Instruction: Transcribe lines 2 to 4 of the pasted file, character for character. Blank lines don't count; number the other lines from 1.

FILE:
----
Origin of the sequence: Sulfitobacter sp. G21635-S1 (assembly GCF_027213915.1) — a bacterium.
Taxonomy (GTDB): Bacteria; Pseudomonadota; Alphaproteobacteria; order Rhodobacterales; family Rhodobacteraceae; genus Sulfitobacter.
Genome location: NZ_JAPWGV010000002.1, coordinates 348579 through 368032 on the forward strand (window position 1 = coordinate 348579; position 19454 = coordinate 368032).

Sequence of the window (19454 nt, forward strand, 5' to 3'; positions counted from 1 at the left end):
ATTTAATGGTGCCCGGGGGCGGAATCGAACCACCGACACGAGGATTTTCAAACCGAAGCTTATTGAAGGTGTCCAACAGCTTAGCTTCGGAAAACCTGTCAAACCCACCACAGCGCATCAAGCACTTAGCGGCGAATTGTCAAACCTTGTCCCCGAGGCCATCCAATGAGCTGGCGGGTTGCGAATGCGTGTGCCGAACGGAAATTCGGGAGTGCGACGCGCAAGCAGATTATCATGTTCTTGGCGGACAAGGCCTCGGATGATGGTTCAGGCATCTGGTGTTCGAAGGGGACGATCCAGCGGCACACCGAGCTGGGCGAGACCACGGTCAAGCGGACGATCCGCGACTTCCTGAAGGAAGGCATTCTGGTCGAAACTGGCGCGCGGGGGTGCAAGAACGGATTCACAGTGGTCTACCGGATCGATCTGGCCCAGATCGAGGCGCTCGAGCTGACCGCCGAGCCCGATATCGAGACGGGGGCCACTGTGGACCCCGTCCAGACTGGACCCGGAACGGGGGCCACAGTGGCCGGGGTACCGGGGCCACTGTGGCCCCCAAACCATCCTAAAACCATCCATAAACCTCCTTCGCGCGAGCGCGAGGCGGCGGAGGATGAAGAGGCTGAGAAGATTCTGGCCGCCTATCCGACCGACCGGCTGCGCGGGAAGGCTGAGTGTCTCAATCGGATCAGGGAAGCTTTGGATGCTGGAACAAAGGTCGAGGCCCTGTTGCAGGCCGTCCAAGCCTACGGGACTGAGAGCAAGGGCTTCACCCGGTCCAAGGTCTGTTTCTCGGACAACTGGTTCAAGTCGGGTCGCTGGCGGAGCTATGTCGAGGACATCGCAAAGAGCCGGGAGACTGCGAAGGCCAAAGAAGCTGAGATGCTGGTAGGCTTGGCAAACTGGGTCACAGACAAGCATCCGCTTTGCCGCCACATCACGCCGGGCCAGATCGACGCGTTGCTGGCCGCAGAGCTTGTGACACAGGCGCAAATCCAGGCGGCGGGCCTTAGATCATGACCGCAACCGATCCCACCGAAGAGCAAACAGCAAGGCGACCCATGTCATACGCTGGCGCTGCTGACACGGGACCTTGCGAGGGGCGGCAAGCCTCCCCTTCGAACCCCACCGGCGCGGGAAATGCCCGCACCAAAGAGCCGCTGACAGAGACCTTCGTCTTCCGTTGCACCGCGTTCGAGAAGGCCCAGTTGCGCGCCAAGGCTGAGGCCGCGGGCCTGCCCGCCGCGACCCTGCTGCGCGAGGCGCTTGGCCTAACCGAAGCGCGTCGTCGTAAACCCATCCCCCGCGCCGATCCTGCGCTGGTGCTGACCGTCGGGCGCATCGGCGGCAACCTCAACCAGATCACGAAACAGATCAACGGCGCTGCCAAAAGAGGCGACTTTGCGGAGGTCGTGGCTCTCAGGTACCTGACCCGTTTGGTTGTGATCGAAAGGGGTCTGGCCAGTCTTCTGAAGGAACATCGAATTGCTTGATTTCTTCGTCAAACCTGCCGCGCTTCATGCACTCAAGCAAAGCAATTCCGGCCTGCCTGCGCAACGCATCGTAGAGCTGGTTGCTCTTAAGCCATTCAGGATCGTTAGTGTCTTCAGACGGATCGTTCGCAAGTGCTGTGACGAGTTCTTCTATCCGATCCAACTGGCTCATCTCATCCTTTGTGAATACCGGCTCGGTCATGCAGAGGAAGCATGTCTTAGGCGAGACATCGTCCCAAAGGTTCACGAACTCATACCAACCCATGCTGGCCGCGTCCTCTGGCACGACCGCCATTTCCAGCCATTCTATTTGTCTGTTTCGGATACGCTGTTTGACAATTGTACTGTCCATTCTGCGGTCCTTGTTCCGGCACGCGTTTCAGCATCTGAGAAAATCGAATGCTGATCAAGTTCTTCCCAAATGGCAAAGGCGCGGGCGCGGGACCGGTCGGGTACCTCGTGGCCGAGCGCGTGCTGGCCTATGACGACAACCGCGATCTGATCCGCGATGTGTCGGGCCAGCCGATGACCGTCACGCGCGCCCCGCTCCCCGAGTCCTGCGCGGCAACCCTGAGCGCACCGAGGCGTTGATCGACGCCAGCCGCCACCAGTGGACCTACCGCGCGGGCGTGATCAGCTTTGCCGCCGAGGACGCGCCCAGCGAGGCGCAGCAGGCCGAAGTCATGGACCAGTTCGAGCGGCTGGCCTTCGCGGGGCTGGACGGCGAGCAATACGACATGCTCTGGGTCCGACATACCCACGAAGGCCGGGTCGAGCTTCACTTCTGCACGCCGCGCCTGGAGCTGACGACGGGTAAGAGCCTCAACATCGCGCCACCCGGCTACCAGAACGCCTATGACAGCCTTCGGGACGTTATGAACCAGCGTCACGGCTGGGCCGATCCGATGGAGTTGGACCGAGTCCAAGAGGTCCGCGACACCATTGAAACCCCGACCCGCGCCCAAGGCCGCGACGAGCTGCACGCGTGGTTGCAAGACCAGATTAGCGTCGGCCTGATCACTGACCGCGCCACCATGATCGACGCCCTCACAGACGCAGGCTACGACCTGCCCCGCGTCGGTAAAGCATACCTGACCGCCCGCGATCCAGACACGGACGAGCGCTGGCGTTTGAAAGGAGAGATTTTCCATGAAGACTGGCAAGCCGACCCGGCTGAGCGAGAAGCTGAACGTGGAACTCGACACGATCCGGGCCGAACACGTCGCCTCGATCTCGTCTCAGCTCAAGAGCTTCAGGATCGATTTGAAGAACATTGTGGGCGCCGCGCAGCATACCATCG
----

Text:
Taxonomy (GTDB): Bacteria; Pseudomonadota; Alphaproteobacteria; order Rhodobacterales; family Rhodobacteraceae; genus Sulfitobacter.
Genome location: NZ_JAPWGV010000002.1, coordinates 348579 through 368032 on the forward strand (window position 1 = coordinate 348579; position 19454 = coordinate 368032).

Sequence of the window (19454 nt, forward strand, 5' to 3'; positions counted from 1 at the left end):